When it comes to comic book movie misfires, they don’t come much bigger than 2011’s Green Lantern. Sure, Batman V. Superman was considered a disappointment, but it did make nearly $900 million worldwide, and that ain’t small potatoes; Green Lantern, by comparison, tapped out before reaching $220 million. So perhaps its best to avoid comparisons to that particular Ryan Reynolds superhero movie right? That’s the thinking of Captain Marvel screenwriter Nicole Perlman who, in a recent interview, said that in adapting the Captain for the big screen she’s looking to avoid the roughly analogous origins between the characters.
For those that may not know, Captain Marvel Carol Danvers got her powers from the radiation of a machine created by the alien Kree. When the machine exploded, the Kree-born superhero Mar-Vell saved Danvers, but the radiation passed through Mar-Vell and affected Danvers, changing her physiology to allow her many of the same superhuman abilities as Mar-Vell. Considering that Danvers is also an Air Force officer, there are some potentially uncomfortable comparisons to another comic book character in the Air Force who’s given superpowers by an alien.
Perlman discussed those comparisons on the Any Time With Vin Forte Podcast:
“I don’t think I’ve ever had a project where I’ve been more mindful about the impact that it could have and the importance of it. She’s such an incredibly kick-ass character and Kelly Sue DeConnick did a great run with her story arc recently. But here’s the thing, if you were just going to do a straight adaptation of the comics, her origin story is very similar to Green Lantern. And obviously, that’s not what we want to do. There’s a lot of reinvention that needs to happen. And also, she’s her own person and she’s a great character. We have to be aware of what’s happened in other Marvel films and makes sure that her particular storyline is unique and fun and also fits in within this world that’s going on at the same time. It’s a little bit of an interesting story gauntlet. It’s been good to have a partner. It’s been an incredible experience. If we can pull it off it could be an incredibly important but also really fun and kick-ass superhero film.”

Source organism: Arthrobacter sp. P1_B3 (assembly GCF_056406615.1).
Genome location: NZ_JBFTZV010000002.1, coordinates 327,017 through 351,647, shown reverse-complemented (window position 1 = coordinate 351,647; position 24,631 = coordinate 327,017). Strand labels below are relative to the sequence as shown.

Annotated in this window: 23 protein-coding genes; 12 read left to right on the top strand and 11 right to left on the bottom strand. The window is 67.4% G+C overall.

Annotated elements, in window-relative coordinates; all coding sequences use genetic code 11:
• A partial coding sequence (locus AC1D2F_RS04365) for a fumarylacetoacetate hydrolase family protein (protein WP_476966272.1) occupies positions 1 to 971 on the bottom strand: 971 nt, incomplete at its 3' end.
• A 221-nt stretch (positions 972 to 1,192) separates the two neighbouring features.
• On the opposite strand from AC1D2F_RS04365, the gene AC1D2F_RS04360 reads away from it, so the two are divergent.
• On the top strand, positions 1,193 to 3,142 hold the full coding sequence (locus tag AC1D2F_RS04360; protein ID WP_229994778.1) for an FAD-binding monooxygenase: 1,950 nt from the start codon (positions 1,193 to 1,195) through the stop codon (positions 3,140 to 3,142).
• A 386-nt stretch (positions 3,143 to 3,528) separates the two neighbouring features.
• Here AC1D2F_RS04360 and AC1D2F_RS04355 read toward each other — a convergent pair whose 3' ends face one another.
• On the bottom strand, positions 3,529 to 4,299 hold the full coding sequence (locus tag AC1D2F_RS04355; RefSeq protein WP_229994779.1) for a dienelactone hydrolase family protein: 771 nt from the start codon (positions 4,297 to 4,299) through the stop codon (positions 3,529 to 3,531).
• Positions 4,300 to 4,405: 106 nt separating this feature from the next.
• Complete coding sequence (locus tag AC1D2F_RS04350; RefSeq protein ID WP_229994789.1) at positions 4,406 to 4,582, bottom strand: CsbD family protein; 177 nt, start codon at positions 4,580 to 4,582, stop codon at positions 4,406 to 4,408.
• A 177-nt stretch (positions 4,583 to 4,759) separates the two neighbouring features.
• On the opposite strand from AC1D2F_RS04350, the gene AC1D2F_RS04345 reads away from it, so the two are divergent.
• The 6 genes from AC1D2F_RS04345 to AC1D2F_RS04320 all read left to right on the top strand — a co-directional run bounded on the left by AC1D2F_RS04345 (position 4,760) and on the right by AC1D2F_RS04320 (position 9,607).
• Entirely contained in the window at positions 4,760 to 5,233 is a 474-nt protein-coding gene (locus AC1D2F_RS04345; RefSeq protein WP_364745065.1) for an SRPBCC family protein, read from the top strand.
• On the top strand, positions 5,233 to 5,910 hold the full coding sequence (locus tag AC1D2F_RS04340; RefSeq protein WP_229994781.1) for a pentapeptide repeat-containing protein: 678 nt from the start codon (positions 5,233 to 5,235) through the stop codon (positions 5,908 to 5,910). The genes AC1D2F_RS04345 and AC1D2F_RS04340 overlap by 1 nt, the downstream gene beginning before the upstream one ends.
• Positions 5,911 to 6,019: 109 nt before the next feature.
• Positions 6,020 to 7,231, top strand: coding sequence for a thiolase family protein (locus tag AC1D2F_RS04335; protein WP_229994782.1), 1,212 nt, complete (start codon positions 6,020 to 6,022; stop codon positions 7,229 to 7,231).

It should be fairly expected that Captain Marvel’s origin was going to change; Mar-Vell was already established in the comics as Captain Marvel when he saved Carol Danvers, and having her be a damsel in distress saved by a guy with the name she’s going to have might undermine the statement Marvel Studios might like to make with this, their first solo female superhero movie. It should also be interesting to see how the movie will handle the Kree since the only humans to have contact with the Kree so far in the Marvel Cinematic Universe are the Agents of S.H.I.E.L.D. All will be revealed, we’re sure.
Captain Marvel, starring Brie Larson, will be in theaters everywhere in 2016.
Source: Comic Book Movie